How do I know if I have Hypertension?

See in PDF Format: How do I know if I have Hypertension?

You may be diagnosed with hypertension after your physician sees you in at least two
visits1 and on both occasions you are found to have a blood pressure of ≥140 or ≥90
mmHg for at least 2 readings.1,2

Some people may not feel any symptom at all despite already having Hypertension. That’s because High blood pressure usually does not have any symptoms.3


  • Headaches
  • Shortness of breath
  • Nosebleeds
  • Flushing
  • Dizziness


  • Chest pain
  • Visual changes
  • Blood in the urine


• A stroke occurs when a blood vessel to the brain is either blocked by a clot (ischemic stroke) or bursts (hemorrhagic stroke). When that happens, a part of the brain does not receive blood and oxygen anymore, and so it starts to die.4
• Aneurysm may develop when high blood pressure causes blood vessels to weaken and bulge5
• Dementia may develop if the narrowed or blocked arteries limit blood flow to the brain.5

• Vision loss or blindness due to thickened, narrowed or torn blood vessels in the eyes.5

Blood vessels:
• Peripheral artery disease (PAD) may develop from the buildup of fatty plaque (a condition known as ‘atherosclerosis’) in the arteries of the arms and legs (but more commonly in the legs).7 Hypertension plays an important role in its development, as 35–55% of patients with PAD also have hypertension.8

• Heart attack can develop if the arteries in the heart harden and thicken5 and limit blood supply to the heart.
• Heart failure develops from the thickening of the heart’s muscle due to the increased pressure, making it difficult to pump enough blood needed by the body.5

• Kidney failure can result from the damage to the blood vessels and filters in the kidney because of high blood pressure, and this may require dialysis or a kidney transplant.6

Aside from taking the medicine prescribed by your physician for your Hypertension, you can also do your part in managing it9:

  • Exercise for about 30 minutes most days of the week. Ask your doctor what types of physical activities would be best for you.
  • Stop smoking
  • Reduce your stress. Avoid triggers if possible, find time to relax and focus on issues that can be controlled.
  • Monitor your BP at home using a device recommended by your doctor and follow-up with your doctor regularly.
  • Manage your weight Blood pressure can be reduced by 1 mmHg with each kilogram of weight lost.
  • Eat whole grains, fruits, vegetables, and low-fat dairy. Discuss with your doctor the best dietary plan for you.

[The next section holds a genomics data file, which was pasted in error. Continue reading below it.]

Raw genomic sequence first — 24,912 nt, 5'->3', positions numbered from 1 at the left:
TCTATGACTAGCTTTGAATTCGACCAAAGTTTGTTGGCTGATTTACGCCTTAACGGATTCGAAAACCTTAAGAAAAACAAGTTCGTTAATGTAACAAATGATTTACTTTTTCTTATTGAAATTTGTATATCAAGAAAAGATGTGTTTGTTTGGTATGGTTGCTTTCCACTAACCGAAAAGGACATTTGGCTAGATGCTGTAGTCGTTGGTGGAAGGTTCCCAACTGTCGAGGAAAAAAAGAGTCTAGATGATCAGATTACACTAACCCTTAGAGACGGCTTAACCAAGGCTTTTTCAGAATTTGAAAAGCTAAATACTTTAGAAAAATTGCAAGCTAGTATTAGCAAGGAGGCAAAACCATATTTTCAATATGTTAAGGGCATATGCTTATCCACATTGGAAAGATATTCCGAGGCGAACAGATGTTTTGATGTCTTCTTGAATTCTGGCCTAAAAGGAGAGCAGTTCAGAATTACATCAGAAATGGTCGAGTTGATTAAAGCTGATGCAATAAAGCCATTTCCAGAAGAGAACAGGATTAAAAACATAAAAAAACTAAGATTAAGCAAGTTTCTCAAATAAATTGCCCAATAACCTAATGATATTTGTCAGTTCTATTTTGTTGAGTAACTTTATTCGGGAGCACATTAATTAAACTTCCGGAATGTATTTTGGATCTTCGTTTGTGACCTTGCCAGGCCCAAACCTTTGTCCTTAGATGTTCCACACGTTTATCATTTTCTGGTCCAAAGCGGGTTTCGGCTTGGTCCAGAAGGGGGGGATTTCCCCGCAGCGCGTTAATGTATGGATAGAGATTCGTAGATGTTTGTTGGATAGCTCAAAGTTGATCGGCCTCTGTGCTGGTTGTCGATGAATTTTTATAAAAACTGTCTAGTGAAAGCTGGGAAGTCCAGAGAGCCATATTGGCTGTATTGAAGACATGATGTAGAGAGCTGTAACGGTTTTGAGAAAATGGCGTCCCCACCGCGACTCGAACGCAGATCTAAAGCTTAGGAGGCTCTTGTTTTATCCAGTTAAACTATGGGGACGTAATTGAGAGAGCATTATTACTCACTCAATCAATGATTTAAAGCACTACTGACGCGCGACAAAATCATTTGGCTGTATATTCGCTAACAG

• Reduce salt and alcohol intake
  • Get support from family & friends. They may provide encouragement, help during physician visits and even join your exercise programs.
  • Take your medications as prescribed. You should not stop taking your medicine unless advised by physician.10
References: 1. Unger T, et al. Hypertension 2020;75:1334—1357. doi: 10.1161/hypertensionaha.120.15026. 2. Sharma G; Ram CVS; Yang E. Comparison of the ACC/AHA and ESC/ESH
hypertension guidelines. American College of Cardiology resource page. Available at: cardiology/articles/2019/11/25/08/57/comparison-of-the-acc-ahaand-esc-
esh-hypertension-guidelines. Accessed 5 July 2021. 3. Holland K. Everything you need to know about high blood pressure (hypertension). Healthline resource page. Available at: https://www. Accessed 5 July 2021 4. American
Heart Association (AHA). How high blood pressure can lead to stroke. AHA resource page. Available at:
blood-pressure/how-high-blood-pressure-can-lead-to-stroke. Accessed 5 July 2021. 5. Mayo Clinic Staff. High blood pressure (hypertension). Mayo Clinic resource page. Available at: https:// Accessed 5 July 2021. 6. WebMD. High blood pressure and kidney disease. WebMD
resource page. Available at: Accessed 5 July 2021. 7. Centers
for Disease Control and Prevention (CDC). Peripheral arterial disease (PAD). CDC resource page. Available at: Accessed 5 July 2021. 8. Bennett PC;
Silverman S; Gill P. J Hum Hypertens 2009;23:213–215. 9. Mayo Clinic Staff. 10 Ways to control high blood pressure without medication. Mayo Clinic resource page. Available at: https://www. Accessed 5 July 2021. 10. American Heart Association (AHA) Editorial Staff. Managing
high blood pressure medications. AHA resource page. Available at:
managing-high-blood-pressure-medications. Accessed 5 July 2021.


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